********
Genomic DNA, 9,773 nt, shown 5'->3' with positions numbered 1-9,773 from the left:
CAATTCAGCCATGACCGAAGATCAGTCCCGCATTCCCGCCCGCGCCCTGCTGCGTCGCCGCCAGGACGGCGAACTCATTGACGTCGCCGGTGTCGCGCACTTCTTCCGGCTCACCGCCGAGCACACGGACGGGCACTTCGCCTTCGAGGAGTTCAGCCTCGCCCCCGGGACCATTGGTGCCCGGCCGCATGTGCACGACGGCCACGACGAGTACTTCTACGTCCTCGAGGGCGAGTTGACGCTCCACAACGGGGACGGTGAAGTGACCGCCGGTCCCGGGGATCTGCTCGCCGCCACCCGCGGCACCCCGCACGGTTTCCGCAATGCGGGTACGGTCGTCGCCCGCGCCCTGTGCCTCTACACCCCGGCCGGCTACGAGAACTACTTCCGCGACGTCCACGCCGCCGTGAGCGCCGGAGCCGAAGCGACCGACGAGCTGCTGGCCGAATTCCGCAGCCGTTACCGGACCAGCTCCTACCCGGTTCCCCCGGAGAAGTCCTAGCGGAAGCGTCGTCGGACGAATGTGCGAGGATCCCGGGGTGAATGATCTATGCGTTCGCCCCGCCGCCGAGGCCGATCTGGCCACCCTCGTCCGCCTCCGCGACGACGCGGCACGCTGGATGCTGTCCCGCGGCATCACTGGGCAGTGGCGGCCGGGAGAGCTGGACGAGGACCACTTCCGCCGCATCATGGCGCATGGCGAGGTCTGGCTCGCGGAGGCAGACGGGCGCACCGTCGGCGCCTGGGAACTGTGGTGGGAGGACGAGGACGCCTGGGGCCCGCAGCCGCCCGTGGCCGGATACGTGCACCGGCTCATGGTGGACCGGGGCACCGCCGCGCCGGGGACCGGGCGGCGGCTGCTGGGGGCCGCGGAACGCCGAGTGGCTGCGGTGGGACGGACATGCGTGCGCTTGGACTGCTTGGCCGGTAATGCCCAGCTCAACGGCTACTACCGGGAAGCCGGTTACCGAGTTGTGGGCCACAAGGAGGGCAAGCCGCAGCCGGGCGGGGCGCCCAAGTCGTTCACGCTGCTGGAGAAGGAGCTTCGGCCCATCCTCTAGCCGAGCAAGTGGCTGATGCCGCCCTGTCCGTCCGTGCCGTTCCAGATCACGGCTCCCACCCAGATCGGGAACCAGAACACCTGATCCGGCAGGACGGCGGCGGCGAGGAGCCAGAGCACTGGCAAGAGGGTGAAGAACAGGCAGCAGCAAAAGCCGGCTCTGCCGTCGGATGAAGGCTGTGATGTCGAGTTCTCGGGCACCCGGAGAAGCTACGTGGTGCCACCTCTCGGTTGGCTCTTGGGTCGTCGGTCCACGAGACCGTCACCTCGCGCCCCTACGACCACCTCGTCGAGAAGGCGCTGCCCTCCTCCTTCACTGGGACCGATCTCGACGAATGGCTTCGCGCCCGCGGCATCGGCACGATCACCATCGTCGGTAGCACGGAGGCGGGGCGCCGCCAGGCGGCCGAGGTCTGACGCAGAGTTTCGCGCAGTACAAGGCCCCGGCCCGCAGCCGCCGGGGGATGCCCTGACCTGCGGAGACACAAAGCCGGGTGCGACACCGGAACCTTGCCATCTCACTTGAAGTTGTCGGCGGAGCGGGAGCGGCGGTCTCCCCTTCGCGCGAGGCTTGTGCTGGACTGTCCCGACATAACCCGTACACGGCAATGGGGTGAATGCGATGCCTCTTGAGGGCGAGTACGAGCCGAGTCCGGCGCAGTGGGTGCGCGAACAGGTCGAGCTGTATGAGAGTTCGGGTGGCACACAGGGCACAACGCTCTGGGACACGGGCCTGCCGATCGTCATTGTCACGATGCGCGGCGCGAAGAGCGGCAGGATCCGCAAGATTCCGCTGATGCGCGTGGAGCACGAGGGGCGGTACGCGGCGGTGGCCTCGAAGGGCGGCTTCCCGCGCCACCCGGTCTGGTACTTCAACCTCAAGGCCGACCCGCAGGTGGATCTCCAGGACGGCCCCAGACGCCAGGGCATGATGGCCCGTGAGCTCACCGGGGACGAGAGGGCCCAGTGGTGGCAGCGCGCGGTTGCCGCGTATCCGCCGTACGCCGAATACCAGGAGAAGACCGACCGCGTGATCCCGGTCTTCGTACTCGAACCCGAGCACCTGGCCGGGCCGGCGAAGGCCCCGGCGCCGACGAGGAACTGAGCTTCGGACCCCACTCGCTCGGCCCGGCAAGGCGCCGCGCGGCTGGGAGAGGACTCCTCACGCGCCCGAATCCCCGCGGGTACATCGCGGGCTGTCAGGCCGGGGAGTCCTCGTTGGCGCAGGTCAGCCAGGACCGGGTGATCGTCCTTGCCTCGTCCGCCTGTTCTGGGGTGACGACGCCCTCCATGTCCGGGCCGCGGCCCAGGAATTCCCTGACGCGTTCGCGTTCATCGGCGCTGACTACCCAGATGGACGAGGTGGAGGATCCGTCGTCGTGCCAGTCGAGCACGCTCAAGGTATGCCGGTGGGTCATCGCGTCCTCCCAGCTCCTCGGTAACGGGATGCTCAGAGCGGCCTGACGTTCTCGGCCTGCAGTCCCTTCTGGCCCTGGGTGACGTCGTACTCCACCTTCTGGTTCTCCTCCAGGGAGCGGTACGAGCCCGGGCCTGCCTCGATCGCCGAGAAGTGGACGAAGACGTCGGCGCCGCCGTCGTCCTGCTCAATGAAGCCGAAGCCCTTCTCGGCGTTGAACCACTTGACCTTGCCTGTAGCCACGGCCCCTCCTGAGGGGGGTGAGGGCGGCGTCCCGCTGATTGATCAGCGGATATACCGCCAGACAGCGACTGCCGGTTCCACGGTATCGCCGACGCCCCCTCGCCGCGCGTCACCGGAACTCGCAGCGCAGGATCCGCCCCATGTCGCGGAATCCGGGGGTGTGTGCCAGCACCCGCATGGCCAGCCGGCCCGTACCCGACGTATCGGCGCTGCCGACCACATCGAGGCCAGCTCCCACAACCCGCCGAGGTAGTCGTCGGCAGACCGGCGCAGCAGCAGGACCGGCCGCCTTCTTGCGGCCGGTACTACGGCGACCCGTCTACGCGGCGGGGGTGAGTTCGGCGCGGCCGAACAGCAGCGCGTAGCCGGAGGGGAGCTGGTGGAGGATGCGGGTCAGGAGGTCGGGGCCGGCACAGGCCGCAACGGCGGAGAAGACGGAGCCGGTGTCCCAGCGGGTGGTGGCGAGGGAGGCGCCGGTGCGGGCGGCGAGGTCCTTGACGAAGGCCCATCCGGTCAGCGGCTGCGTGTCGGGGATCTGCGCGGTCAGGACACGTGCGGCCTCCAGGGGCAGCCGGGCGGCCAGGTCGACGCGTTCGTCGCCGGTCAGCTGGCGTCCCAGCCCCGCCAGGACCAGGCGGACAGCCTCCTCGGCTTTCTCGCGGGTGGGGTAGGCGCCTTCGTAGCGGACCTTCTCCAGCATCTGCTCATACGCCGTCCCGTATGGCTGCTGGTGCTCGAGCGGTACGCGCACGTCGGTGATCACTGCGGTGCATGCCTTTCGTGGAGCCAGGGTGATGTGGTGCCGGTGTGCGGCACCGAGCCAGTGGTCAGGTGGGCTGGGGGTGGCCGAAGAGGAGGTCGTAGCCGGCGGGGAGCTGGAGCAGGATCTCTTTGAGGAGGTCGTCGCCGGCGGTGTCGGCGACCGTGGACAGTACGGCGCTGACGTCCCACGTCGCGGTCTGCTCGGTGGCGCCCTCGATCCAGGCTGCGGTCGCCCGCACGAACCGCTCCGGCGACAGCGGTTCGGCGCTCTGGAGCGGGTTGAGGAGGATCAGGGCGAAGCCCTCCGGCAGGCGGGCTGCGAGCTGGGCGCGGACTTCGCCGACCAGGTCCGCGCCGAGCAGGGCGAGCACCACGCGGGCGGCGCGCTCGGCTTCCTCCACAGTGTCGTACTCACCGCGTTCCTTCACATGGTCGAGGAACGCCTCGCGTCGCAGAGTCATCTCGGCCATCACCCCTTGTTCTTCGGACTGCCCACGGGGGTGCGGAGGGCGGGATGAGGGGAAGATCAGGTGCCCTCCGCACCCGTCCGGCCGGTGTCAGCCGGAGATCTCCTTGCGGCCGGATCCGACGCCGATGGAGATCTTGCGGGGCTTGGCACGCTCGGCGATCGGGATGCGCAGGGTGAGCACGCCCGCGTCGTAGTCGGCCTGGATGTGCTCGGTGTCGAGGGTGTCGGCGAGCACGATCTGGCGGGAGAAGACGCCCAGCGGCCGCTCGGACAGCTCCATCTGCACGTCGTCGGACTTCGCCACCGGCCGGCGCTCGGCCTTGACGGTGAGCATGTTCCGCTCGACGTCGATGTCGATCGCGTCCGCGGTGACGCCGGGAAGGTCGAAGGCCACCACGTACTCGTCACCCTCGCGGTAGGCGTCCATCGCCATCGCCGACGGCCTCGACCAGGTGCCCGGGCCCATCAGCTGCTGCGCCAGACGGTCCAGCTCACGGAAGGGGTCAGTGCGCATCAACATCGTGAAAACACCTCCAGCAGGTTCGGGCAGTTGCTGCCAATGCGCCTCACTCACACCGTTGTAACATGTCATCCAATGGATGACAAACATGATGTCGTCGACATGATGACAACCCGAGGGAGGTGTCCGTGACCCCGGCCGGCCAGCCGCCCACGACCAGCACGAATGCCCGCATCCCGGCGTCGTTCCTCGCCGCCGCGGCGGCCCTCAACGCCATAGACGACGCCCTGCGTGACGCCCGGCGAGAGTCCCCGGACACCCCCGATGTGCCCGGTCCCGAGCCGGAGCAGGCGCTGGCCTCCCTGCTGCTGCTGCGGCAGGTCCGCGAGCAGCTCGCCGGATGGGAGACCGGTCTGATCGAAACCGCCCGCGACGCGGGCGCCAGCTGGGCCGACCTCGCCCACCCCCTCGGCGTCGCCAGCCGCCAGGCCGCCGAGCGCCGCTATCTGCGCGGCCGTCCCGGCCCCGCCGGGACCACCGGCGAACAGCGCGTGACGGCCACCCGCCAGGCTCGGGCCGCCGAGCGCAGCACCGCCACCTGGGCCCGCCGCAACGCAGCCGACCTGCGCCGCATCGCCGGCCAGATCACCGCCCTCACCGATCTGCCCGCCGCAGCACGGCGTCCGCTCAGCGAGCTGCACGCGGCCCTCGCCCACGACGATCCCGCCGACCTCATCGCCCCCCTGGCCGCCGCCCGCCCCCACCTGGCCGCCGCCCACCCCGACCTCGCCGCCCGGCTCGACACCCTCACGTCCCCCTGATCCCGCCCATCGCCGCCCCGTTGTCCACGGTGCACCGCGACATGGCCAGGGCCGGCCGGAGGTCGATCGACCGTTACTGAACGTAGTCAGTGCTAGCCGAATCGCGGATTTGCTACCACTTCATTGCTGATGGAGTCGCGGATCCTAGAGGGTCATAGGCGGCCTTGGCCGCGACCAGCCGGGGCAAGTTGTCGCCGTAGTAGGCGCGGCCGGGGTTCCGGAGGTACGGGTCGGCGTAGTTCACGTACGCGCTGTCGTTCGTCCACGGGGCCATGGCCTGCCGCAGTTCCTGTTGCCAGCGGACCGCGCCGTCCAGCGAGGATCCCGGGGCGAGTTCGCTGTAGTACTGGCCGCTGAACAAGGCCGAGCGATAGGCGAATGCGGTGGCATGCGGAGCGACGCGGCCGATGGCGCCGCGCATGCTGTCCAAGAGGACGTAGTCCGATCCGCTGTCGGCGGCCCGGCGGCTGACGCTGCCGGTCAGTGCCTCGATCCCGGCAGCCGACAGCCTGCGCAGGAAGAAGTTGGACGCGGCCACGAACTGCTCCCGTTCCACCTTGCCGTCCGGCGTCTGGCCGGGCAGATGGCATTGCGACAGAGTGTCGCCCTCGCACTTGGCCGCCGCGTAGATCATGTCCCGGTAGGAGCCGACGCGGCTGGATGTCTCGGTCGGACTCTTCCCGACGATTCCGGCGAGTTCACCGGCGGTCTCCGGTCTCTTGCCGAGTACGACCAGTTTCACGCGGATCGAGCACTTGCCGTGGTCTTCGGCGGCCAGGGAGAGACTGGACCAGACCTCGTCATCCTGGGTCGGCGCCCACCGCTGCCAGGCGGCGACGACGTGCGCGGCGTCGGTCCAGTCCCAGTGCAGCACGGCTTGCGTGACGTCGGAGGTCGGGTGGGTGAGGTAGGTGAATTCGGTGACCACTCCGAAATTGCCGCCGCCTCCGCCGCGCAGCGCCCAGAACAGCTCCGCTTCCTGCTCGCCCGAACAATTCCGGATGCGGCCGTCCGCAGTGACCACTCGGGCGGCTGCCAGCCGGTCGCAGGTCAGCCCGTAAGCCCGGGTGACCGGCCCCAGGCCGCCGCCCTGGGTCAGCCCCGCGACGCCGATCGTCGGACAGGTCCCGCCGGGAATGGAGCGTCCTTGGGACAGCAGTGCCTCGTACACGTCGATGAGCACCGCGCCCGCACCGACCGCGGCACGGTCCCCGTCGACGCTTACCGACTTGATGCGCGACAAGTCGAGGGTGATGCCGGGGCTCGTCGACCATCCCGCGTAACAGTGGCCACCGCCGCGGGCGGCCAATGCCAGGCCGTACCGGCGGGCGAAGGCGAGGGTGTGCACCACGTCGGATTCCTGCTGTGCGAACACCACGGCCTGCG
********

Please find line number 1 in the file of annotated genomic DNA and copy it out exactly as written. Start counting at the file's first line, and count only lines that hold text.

Genomic DNA, 9,773 nt, shown 5'->3' with positions numbered 1-9,773 from the left: